Inhibitory antibiotic concn (µg/ml) at indicated OligoG CF-5/20 concn (%)
  Ampicillin Erythromycin Cephalothin Lincomycin
Strain 0 0.50% 2% 4% 0 0.50% 2% 4% 0 0.50% 2% 4% 0 0.50% 2% 4%
S. aureus ATCC 25923 0.02 0.039 0.039 <0.01 1.25 0.625 0.625 0.313 0.039 0.078 0.078 0.039 5 2.5 2.5 5
S. aureus ATCC 29213 0.625 0.625 0.625 0.625 2.5 2.5 1.25 0.313 0.078 0.156 0.078 0.039 5 2.5 2.5 1.25
S. aureus CCUG 115915 0.625 0.625 0.625 0.625 2.5 1.25 1.25 0.313 0.078 0.156 0.156 0.039 5 2.5 2.5 1.25
S. uberis 1.25 1.25 2.5 5 1.25 1.25 1.25 2.5 0.156 0.078 0.078 0.039 5 2.5 2.5 1.25
S. agalactiae I <0.01 <0.01 0.01 <0.01 0.156 0.156 0.078 <0.01 0.02 0.156 0.039 <0.01 0.625 0.313 0.313 0.039
S. agalactiae II 0.02 0.039 0.078 <0.01 0.156 0.078 0.078 <0.01 0.156 0.156 0.156 <0.01 0.625 0.313 0.156 0.039
S. dysagalactiae 1577-1-4 0.02 0.039 0.078 <0.01 1.25 0.625 0.625 0.078 0.078 0.078 0.078 <0.01 5 2.5 2.5 0.625
S. dysagalactiae 0.02 0.02 0.02 <0.01 0.039 0.039 0.02 <0.01 0.156 0.156 0.078 0.078 0.078 0.078 0.078 0.078
E. coli 1580-1-3 1.25 2.5 2.5 2.5 >10 >10 >10 >10 5 5 5 10 >10 >10 >10 >10

Table 2: Inhibitory concentrations (µg/ml) of antibiotics alone and with increasing concentrations of OligoG (0.5, 2, 4%) for the bacterial test strains.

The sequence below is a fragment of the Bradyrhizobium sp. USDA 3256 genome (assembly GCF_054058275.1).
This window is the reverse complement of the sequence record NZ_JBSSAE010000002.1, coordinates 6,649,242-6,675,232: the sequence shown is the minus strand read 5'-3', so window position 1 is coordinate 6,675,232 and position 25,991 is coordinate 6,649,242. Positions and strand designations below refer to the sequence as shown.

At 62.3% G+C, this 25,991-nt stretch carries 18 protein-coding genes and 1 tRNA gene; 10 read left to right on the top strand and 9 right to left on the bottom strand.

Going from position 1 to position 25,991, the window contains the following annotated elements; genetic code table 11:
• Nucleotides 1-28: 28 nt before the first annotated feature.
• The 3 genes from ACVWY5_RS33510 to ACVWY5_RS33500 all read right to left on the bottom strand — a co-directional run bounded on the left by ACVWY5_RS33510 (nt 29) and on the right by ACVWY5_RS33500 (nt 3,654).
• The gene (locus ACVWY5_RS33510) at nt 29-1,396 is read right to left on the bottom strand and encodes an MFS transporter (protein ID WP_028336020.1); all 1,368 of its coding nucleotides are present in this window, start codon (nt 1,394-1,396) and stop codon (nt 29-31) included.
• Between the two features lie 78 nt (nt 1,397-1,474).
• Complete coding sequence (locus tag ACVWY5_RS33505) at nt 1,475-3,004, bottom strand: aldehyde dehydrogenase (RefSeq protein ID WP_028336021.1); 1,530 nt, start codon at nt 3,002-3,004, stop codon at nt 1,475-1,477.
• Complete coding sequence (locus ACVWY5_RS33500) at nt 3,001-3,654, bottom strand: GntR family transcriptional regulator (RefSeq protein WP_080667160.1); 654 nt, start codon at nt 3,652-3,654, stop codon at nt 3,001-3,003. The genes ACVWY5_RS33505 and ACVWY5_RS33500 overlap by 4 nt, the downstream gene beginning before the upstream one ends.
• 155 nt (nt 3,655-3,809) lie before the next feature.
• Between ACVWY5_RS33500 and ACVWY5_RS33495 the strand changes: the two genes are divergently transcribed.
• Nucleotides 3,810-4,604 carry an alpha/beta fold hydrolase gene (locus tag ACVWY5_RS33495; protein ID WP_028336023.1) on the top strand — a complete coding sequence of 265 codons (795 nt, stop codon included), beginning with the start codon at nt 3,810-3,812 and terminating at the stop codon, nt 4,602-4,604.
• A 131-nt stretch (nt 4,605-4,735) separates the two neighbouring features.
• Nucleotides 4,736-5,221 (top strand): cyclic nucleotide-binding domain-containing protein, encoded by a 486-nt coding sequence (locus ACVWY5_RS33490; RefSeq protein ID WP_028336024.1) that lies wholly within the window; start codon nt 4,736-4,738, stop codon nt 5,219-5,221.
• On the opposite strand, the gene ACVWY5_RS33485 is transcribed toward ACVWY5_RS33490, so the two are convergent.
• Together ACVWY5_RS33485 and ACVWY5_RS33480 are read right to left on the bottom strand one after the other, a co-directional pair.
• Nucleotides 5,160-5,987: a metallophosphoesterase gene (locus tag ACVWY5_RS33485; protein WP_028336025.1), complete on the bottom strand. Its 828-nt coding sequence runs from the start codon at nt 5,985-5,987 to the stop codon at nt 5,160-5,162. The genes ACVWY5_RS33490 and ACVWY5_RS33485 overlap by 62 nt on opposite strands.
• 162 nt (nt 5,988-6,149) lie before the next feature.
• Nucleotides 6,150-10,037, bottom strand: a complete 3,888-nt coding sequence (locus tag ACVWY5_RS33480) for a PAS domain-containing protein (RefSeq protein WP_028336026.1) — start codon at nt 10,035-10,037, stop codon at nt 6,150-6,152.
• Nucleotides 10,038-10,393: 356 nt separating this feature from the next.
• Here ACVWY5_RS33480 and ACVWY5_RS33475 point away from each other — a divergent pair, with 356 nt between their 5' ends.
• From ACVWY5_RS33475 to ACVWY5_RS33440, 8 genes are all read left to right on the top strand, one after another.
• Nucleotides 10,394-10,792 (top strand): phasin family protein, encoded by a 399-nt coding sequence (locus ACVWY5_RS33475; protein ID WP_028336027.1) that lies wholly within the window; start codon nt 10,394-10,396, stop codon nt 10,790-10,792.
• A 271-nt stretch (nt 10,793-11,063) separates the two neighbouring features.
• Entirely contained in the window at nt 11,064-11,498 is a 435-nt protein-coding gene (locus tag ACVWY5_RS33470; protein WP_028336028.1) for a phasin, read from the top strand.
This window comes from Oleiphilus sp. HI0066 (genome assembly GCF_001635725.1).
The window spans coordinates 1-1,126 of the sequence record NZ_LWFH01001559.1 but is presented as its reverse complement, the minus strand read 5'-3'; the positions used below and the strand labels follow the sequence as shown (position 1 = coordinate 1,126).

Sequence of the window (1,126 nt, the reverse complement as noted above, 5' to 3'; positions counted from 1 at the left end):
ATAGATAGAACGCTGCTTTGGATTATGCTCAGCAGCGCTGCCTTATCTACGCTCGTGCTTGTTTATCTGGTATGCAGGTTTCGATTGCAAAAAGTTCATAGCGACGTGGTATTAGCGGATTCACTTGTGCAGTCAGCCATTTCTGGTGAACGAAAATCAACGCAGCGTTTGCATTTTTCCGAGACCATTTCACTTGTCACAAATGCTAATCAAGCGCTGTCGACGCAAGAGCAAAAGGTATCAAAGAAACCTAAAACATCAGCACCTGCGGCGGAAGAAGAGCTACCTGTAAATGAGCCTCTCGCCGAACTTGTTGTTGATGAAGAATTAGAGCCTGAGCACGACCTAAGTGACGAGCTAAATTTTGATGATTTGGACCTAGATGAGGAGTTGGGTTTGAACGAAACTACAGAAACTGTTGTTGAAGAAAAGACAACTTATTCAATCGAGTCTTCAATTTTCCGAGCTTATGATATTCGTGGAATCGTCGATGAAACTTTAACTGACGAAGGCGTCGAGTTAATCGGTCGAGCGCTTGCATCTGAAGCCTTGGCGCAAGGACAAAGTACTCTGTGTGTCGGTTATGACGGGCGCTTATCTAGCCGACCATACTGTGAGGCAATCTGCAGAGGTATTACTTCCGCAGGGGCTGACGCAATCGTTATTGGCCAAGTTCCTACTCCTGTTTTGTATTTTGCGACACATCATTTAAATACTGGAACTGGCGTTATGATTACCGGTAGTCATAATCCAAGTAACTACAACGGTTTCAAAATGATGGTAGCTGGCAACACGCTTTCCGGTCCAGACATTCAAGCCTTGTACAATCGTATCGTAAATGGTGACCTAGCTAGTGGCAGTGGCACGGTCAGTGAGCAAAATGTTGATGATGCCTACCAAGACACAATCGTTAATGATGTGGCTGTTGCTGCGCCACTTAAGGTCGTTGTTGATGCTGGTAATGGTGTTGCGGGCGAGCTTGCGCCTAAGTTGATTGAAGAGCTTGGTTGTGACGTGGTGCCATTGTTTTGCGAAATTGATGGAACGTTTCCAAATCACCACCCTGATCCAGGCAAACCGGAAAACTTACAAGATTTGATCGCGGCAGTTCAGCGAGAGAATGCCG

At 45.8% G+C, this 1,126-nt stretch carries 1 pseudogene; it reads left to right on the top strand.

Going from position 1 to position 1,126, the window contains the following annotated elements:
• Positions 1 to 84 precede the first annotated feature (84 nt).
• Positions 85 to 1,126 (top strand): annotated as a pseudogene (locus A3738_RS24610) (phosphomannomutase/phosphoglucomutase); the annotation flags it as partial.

The aim of this study was to determine the effect of the alginate oligomer OligoG CF-5/20 on bacterial pathogens known to be involved in bovine mastitis. Both the direct effect on growth of the strains and the indirect effect on the strains susceptibility towards antibiotics were investigated. The antibiotics chosen were from different chemical classes; ampicillin (β-lactam), erythromycin (macrolid), cephalothin (1st generation cephalosporin) and lincomycin (lincosamid). The results clearly show that OligoG CF-5/20 reduce the growth of the test strains in a dose dependent manner. This is in line with previously reported data on human pathogens associated with respiratory infections in CF and COPD [6] and for fungal strains [5]. The mechanism for the bacteriostatic effect of OligoG CF-5/20 is not yet elucidated, however several properties of OligoG CF-5/20 might contribute to the overall observed effects. For PAO1, it has been shown that OligoG CF-5/20 binds strongly to the surface of the cells and that this causes decreased motility and swarming, a more negatively charged surface and increased aggregation of the bacteria [10]. Furthermore, OligoG CF-5/20 chelates divalent ions with varying efficiency, Ca2+ binding most efficiently [11]. The ion modulating property of OligoG CF-5/20 could also presumably influence growth of those bacterial strains dependent on divalent ions such as Mg2+ and Fe2+.